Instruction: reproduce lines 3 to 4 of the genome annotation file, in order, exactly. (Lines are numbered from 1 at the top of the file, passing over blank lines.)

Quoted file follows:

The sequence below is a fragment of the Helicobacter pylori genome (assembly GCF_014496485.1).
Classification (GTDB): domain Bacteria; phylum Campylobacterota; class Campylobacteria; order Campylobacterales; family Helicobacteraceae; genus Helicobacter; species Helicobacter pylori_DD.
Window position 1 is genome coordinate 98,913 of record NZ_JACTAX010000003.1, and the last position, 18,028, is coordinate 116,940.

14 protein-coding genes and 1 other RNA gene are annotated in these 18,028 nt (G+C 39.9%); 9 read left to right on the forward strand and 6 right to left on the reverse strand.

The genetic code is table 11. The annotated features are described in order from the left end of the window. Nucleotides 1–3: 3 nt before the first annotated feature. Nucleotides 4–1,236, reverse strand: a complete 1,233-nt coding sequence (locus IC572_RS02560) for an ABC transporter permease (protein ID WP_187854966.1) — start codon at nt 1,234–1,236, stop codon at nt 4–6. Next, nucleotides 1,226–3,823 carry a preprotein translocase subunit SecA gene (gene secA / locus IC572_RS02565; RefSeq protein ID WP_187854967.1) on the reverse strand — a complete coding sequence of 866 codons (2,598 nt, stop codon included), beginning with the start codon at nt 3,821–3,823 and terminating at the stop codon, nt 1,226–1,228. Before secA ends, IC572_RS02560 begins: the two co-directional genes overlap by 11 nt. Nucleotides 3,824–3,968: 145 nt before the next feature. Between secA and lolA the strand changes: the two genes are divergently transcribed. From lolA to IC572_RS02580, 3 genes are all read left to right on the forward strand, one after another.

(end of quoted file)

Window position 1 is genome coordinate 98,913 of record NZ_JACTAX010000003.1, and the last position, 18,028, is coordinate 116,940.

14 protein-coding genes and 1 other RNA gene are annotated in these 18,028 nt (G+C 39.9%); 9 read left to right on the forward strand and 6 right to left on the reverse strand.